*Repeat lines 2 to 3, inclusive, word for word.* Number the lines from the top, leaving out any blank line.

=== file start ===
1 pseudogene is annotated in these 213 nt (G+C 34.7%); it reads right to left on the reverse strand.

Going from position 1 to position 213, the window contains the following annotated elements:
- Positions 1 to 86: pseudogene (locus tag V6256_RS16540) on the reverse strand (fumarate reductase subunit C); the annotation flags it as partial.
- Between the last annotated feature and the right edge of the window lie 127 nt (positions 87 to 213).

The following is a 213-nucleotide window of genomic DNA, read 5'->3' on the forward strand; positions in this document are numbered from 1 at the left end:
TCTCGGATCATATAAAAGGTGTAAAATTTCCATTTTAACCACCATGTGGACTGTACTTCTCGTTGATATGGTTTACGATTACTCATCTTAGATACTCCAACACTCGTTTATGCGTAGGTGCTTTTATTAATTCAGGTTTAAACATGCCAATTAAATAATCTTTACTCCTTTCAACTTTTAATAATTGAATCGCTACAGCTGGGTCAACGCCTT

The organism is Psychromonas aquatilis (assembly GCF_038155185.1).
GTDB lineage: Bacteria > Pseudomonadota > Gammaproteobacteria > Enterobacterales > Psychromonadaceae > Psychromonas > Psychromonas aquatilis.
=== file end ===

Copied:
Going from position 1 to position 213, the window contains the following annotated elements:
- Positions 1 to 86: pseudogene (locus tag V6256_RS16540) on the reverse strand (fumarate reductase subunit C); the annotation flags it as partial.